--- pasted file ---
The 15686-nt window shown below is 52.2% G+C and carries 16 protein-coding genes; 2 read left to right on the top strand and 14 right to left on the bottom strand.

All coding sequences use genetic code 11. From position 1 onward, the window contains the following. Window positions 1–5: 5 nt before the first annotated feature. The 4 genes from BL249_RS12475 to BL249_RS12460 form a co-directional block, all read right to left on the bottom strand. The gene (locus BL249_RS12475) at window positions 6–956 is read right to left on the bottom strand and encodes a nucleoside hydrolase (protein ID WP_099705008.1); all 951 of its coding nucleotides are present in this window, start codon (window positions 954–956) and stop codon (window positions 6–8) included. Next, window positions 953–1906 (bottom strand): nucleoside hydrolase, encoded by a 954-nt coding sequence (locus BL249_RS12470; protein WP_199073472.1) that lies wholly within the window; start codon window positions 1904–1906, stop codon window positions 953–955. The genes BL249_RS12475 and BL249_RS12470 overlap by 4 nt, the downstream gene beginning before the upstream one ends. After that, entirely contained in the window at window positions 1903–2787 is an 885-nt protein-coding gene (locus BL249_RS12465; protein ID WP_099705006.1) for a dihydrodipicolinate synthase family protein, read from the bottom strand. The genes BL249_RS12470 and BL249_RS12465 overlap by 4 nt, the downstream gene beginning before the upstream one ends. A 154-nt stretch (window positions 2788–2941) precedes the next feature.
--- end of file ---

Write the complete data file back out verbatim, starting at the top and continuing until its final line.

The 15686-nt window shown below is 52.2% G+C and carries 16 protein-coding genes; 2 read left to right on the top strand and 14 right to left on the bottom strand.

All coding sequences use genetic code 11. From position 1 onward, the window contains the following. Window positions 1–5: 5 nt before the first annotated feature. The 4 genes from BL249_RS12475 to BL249_RS12460 form a co-directional block, all read right to left on the bottom strand. The gene (locus BL249_RS12475) at window positions 6–956 is read right to left on the bottom strand and encodes a nucleoside hydrolase (protein ID WP_099705008.1); all 951 of its coding nucleotides are present in this window, start codon (window positions 954–956) and stop codon (window positions 6–8) included. Next, window positions 953–1906 (bottom strand): nucleoside hydrolase, encoded by a 954-nt coding sequence (locus BL249_RS12470; protein WP_199073472.1) that lies wholly within the window; start codon window positions 1904–1906, stop codon window positions 953–955. The genes BL249_RS12475 and BL249_RS12470 overlap by 4 nt, the downstream gene beginning before the upstream one ends. After that, entirely contained in the window at window positions 1903–2787 is an 885-nt protein-coding gene (locus BL249_RS12465; protein ID WP_099705006.1) for a dihydrodipicolinate synthase family protein, read from the bottom strand. The genes BL249_RS12470 and BL249_RS12465 overlap by 4 nt, the downstream gene beginning before the upstream one ends. A 154-nt stretch (window positions 2788–2941) precedes the next feature.